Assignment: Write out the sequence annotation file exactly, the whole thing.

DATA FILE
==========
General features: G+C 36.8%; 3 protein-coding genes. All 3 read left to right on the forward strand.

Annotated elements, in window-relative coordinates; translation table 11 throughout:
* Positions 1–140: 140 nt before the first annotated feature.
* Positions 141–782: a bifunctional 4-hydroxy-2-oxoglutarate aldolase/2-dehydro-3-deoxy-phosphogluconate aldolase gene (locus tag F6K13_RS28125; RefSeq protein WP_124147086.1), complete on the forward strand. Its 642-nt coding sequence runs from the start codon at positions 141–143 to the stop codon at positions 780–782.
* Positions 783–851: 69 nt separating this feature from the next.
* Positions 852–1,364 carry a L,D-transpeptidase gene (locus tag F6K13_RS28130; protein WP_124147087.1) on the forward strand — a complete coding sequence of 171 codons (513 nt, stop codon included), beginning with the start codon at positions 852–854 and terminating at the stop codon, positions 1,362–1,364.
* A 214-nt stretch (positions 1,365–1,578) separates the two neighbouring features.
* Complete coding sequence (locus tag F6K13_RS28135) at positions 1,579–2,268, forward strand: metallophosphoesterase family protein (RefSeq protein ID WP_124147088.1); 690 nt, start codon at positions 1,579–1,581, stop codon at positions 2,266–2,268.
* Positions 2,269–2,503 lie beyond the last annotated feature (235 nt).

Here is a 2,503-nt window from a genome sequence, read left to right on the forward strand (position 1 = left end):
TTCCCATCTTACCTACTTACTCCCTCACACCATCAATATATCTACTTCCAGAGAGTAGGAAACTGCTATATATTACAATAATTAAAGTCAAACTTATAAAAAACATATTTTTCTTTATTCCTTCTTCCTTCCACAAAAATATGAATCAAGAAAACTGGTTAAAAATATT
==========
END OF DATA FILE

General features: G+C 36.8%; 3 protein-coding genes. All 3 read left to right on the forward strand.

Annotated elements, in window-relative coordinates; translation table 11 throughout:
* Positions 1–140: 140 nt before the first annotated feature.
* Positions 141–782: a bifunctional 4-hydroxy-2-oxoglutarate aldolase/2-dehydro-3-deoxy-phosphogluconate aldolase gene (locus tag F6K13_RS28125; RefSeq protein WP_124147086.1), complete on the forward strand. Its 642-nt coding sequence runs from the start codon at positions 141–143 to the stop codon at positions 780–782.
* Positions 783–851: 69 nt separating this feature from the next.
* Positions 852–1,364 carry a L,D-transpeptidase gene (locus tag F6K13_RS28130; protein WP_124147087.1) on the forward strand — a complete coding sequence of 171 codons (513 nt, stop codon included), beginning with the start codon at positions 852–854 and terminating at the stop codon, positions 1,362–1,364.
* A 214-nt stretch (positions 1,365–1,578) separates the two neighbouring features.
* Complete coding sequence (locus tag F6K13_RS28135) at positions 1,579–2,268, forward strand: metallophosphoesterase family protein (RefSeq protein ID WP_124147088.1); 690 nt, start codon at positions 1,579–1,581, stop codon at positions 2,266–2,268.
* Positions 2,269–2,503 lie beyond the last annotated feature (235 nt).

Here is a 2,503-nt window from a genome sequence, read left to right on the forward strand (position 1 = left end):
TTCCCATCTTACCTACTTACTCCCTCACACCATCAATATATCTACTTCCAGAGAGTAGGAAACTGCTATATATTACAATAATTAAAGTCAAACTTATAAAAAACATATTTTTCTTTATTCCTTCTTCCTTCCACAAAAATATGAATCAAGAAAACTGGTTAAAAATATT